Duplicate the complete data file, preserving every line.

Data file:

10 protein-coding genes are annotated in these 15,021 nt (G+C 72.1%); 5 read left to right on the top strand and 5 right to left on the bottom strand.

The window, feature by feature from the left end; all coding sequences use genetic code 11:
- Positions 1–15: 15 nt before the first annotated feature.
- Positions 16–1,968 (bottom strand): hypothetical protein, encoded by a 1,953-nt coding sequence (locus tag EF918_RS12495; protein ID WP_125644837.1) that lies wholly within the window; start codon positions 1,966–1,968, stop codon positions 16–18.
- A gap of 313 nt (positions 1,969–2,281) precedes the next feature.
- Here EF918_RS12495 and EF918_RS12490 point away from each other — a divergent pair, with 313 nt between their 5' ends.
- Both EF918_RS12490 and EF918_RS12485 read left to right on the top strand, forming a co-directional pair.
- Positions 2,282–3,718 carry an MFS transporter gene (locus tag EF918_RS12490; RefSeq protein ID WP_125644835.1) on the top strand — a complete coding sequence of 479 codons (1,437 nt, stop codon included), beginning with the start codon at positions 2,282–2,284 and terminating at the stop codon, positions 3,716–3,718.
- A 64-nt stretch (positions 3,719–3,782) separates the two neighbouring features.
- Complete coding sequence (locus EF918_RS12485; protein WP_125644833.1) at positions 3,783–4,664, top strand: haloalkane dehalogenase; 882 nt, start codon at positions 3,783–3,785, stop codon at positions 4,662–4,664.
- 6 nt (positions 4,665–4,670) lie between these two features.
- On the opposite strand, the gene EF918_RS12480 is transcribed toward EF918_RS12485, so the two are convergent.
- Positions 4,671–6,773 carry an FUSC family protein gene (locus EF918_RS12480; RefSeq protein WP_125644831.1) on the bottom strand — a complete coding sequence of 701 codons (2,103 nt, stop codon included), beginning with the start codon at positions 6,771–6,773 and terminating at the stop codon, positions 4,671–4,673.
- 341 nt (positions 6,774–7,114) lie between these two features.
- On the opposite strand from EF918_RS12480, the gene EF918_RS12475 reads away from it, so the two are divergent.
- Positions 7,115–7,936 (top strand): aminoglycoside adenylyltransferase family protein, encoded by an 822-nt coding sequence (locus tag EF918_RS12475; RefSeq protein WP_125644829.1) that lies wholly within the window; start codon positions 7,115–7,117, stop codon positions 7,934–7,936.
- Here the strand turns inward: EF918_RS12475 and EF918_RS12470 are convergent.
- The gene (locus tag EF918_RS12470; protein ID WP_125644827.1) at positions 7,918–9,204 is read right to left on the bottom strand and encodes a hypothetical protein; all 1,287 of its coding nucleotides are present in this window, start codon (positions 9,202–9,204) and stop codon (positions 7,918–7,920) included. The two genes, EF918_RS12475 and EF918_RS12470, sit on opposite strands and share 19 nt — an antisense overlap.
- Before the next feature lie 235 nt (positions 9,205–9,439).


10 protein-coding genes are annotated in these 15,021 nt (G+C 72.1%); 5 read left to right on the top strand and 5 right to left on the bottom strand.

The window, feature by feature from the left end; all coding sequences use genetic code 11:
- Positions 1–15: 15 nt before the first annotated feature.
- Positions 16–1,968 (bottom strand): hypothetical protein, encoded by a 1,953-nt coding sequence (locus tag EF918_RS12495; protein ID WP_125644837.1) that lies wholly within the window; start codon positions 1,966–1,968, stop codon positions 16–18.
- A gap of 313 nt (positions 1,969–2,281) precedes the next feature.
- Here EF918_RS12495 and EF918_RS12490 point away from each other — a divergent pair, with 313 nt between their 5' ends.
- Both EF918_RS12490 and EF918_RS12485 read left to right on the top strand, forming a co-directional pair.
- Positions 2,282–3,718 carry an MFS transporter gene (locus tag EF918_RS12490; RefSeq protein ID WP_125644835.1) on the top strand — a complete coding sequence of 479 codons (1,437 nt, stop codon included), beginning with the start codon at positions 2,282–2,284 and terminating at the stop codon, positions 3,716–3,718.
- A 64-nt stretch (positions 3,719–3,782) separates the two neighbouring features.
- Complete coding sequence (locus EF918_RS12485; protein WP_125644833.1) at positions 3,783–4,664, top strand: haloalkane dehalogenase; 882 nt, start codon at positions 3,783–3,785, stop codon at positions 4,662–4,664.
- 6 nt (positions 4,665–4,670) lie between these two features.
- On the opposite strand, the gene EF918_RS12480 is transcribed toward EF918_RS12485, so the two are convergent.
- Positions 4,671–6,773 carry an FUSC family protein gene (locus EF918_RS12480; RefSeq protein WP_125644831.1) on the bottom strand — a complete coding sequence of 701 codons (2,103 nt, stop codon included), beginning with the start codon at positions 6,771–6,773 and terminating at the stop codon, positions 4,671–4,673.
- 341 nt (positions 6,774–7,114) lie between these two features.
- On the opposite strand from EF918_RS12480, the gene EF918_RS12475 reads away from it, so the two are divergent.
- Positions 7,115–7,936 (top strand): aminoglycoside adenylyltransferase family protein, encoded by an 822-nt coding sequence (locus tag EF918_RS12475; RefSeq protein WP_125644829.1) that lies wholly within the window; start codon positions 7,115–7,117, stop codon positions 7,934–7,936.
- Here the strand turns inward: EF918_RS12475 and EF918_RS12470 are convergent.
- The gene (locus tag EF918_RS12470; protein ID WP_125644827.1) at positions 7,918–9,204 is read right to left on the bottom strand and encodes a hypothetical protein; all 1,287 of its coding nucleotides are present in this window, start codon (positions 9,202–9,204) and stop codon (positions 7,918–7,920) included. The two genes, EF918_RS12475 and EF918_RS12470, sit on opposite strands and share 19 nt — an antisense overlap.
- Before the next feature lie 235 nt (positions 9,205–9,439).